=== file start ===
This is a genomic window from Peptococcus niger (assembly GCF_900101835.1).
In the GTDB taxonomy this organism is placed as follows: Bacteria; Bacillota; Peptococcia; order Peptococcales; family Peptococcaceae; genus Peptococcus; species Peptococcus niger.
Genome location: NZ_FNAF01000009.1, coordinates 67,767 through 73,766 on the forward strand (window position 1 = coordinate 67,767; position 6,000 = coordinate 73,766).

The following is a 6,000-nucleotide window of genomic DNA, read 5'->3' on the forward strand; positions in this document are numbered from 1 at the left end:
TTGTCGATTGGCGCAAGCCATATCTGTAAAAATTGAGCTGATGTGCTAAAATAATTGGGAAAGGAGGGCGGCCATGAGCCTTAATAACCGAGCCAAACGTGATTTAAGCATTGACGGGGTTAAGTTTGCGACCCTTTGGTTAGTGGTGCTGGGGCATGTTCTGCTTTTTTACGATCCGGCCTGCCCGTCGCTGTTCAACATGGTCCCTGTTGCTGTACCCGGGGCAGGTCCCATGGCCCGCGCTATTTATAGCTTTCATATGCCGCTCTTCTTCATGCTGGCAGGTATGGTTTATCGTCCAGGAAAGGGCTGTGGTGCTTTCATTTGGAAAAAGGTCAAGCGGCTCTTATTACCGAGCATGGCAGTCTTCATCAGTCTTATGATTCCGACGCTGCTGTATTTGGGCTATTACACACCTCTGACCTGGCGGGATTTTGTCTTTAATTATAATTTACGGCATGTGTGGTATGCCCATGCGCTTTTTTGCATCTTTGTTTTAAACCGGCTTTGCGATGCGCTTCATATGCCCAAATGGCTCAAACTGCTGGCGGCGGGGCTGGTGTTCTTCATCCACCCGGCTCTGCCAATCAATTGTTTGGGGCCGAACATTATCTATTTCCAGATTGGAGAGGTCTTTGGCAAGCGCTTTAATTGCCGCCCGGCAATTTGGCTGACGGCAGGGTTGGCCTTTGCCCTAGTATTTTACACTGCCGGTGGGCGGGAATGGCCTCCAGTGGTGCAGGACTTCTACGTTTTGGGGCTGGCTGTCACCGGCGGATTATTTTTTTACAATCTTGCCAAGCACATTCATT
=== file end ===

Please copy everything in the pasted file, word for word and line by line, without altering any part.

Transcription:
This is a genomic window from Peptococcus niger (assembly GCF_900101835.1).
In the GTDB taxonomy this organism is placed as follows: Bacteria; Bacillota; Peptococcia; order Peptococcales; family Peptococcaceae; genus Peptococcus; species Peptococcus niger.
Genome location: NZ_FNAF01000009.1, coordinates 67,767 through 73,766 on the forward strand (window position 1 = coordinate 67,767; position 6,000 = coordinate 73,766).

The following is a 6,000-nucleotide window of genomic DNA, read 5'->3' on the forward strand; positions in this document are numbered from 1 at the left end:
TTGTCGATTGGCGCAAGCCATATCTGTAAAAATTGAGCTGATGTGCTAAAATAATTGGGAAAGGAGGGCGGCCATGAGCCTTAATAACCGAGCCAAACGTGATTTAAGCATTGACGGGGTTAAGTTTGCGACCCTTTGGTTAGTGGTGCTGGGGCATGTTCTGCTTTTTTACGATCCGGCCTGCCCGTCGCTGTTCAACATGGTCCCTGTTGCTGTACCCGGGGCAGGTCCCATGGCCCGCGCTATTTATAGCTTTCATATGCCGCTCTTCTTCATGCTGGCAGGTATGGTTTATCGTCCAGGAAAGGGCTGTGGTGCTTTCATTTGGAAAAAGGTCAAGCGGCTCTTATTACCGAGCATGGCAGTCTTCATCAGTCTTATGATTCCGACGCTGCTGTATTTGGGCTATTACACACCTCTGACCTGGCGGGATTTTGTCTTTAATTATAATTTACGGCATGTGTGGTATGCCCATGCGCTTTTTTGCATCTTTGTTTTAAACCGGCTTTGCGATGCGCTTCATATGCCCAAATGGCTCAAACTGCTGGCGGCGGGGCTGGTGTTCTTCATCCACCCGGCTCTGCCAATCAATTGTTTGGGGCCGAACATTATCTATTTCCAGATTGGAGAGGTCTTTGGCAAGCGCTTTAATTGCCGCCCGGCAATTTGGCTGACGGCAGGGTTGGCCTTTGCCCTAGTATTTTACACTGCCGGTGGGCGGGAATGGCCTCCAGTGGTGCAGGACTTCTACGTTTTGGGGCTGGCTGTCACCGGCGGATTATTTTTTTACAATCTTGCCAAGCACATTCATT